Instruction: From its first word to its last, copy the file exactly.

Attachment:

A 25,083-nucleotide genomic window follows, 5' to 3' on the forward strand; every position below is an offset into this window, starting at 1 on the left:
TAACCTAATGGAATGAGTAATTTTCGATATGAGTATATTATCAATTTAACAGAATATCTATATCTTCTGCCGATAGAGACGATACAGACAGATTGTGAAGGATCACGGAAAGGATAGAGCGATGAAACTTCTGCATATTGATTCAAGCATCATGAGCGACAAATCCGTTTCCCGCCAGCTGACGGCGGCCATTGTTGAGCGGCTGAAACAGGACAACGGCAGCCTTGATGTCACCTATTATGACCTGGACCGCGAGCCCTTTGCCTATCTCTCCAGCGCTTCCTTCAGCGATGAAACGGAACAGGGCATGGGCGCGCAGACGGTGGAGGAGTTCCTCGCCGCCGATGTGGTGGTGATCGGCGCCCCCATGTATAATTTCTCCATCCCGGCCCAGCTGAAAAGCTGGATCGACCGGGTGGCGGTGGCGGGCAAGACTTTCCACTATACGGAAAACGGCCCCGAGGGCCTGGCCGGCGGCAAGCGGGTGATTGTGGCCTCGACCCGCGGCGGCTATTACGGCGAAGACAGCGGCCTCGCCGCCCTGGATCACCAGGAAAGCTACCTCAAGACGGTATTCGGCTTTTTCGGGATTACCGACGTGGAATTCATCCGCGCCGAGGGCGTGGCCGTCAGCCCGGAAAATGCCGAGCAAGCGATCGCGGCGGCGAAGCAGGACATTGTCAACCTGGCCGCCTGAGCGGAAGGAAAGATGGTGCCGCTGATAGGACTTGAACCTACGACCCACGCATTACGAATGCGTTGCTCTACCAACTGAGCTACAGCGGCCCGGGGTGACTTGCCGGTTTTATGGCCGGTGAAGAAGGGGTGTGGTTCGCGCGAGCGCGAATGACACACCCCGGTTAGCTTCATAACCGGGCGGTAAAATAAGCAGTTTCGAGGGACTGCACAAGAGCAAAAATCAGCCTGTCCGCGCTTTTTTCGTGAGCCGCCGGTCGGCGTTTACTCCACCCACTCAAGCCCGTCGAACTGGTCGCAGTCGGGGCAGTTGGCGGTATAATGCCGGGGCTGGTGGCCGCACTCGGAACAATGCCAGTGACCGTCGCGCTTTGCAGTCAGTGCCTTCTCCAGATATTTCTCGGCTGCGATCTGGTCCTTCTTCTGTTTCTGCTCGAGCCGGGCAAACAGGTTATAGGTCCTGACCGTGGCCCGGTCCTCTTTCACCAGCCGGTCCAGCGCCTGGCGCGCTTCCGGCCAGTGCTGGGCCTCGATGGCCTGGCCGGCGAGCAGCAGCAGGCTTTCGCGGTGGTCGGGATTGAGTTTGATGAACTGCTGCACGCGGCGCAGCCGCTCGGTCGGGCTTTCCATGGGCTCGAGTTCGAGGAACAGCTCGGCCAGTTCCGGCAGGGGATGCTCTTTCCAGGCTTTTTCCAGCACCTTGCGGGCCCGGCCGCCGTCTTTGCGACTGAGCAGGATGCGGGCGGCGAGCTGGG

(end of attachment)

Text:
A 25,083-nucleotide genomic window follows, 5' to 3' on the forward strand; every position below is an offset into this window, starting at 1 on the left:
TAACCTAATGGAATGAGTAATTTTCGATATGAGTATATTATCAATTTAACAGAATATCTATATCTTCTGCCGATAGAGACGATACAGACAGATTGTGAAGGATCACGGAAAGGATAGAGCGATGAAACTTCTGCATATTGATTCAAGCATCATGAGCGACAAATCCGTTTCCCGCCAGCTGACGGCGGCCATTGTTGAGCGGCTGAAACAGGACAACGGCAGCCTTGATGTCACCTATTATGACCTGGACCGCGAGCCCTTTGCCTATCTCTCCAGCGCTTCCTTCAGCGATGAAACGGAACAGGGCATGGGCGCGCAGACGGTGGAGGAGTTCCTCGCCGCCGATGTGGTGGTGATCGGCGCCCCCATGTATAATTTCTCCATCCCGGCCCAGCTGAAAAGCTGGATCGACCGGGTGGCGGTGGCGGGCAAGACTTTCCACTATACGGAAAACGGCCCCGAGGGCCTGGCCGGCGGCAAGCGGGTGATTGTGGCCTCGACCCGCGGCGGCTATTACGGCGAAGACAGCGGCCTCGCCGCCCTGGATCACCAGGAAAGCTACCTCAAGACGGTATTCGGCTTTTTCGGGATTACCGACGTGGAATTCATCCGCGCCGAGGGCGTGGCCGTCAGCCCGGAAAATGCCGAGCAAGCGATCGCGGCGGCGAAGCAGGACATTGTCAACCTGGCCGCCTGAGCGGAAGGAAAGATGGTGCCGCTGATAGGACTTGAACCTACGACCCACGCATTACGAATGCGTTGCTCTACCAACTGAGCTACAGCGGCCCGGGGTGACTTGCCGGTTTTATGGCCGGTGAAGAAGGGGTGTGGTTCGCGCGAGCGCGAATGACACACCCCGGTTAGCTTCATAACCGGGCGGTAAAATAAGCAGTTTCGAGGGACTGCACAAGAGCAAAAATCAGCCTGTCCGCGCTTTTTTCGTGAGCCGCCGGTCGGCGTTTACTCCACCCACTCAAGCCCGTCGAACTGGTCGCAGTCGGGGCAGTTGGCGGTATAATGCCGGGGCTGGTGGCCGCACTCGGAACAATGCCAGTGACCGTCGCGCTTTGCAGTCAGTGCCTTCTCCAGATATTTCTCGGCTGCGATCTGGTCCTTCTTCTGTTTCTGCTCGAGCCGGGCAAACAGGTTATAGGTCCTGACCGTGGCCCGGTCCTCTTTCACCAGCCGGTCCAGCGCCTGGCGCGCTTCCGGCCAGTGCTGGGCCTCGATGGCCTGGCCGGCGAGCAGCAGCAGGCTTTCGCGGTGGTCGGGATTGAGTTTGATGAACTGCTGCACGCGGCGCAGCCGCTCGGTCGGGCTTTCCATGGGCTCGAGTTCGAGGAACAGCTCGGCCAGTTCCGGCAGGGGATGCTCTTTCCAGGCTTTTTCCAGCACCTTGCGGGCCCGGCCGCCGTCTTTGCGACTGAGCAGGATGCGGGCGGCGAGCTGGG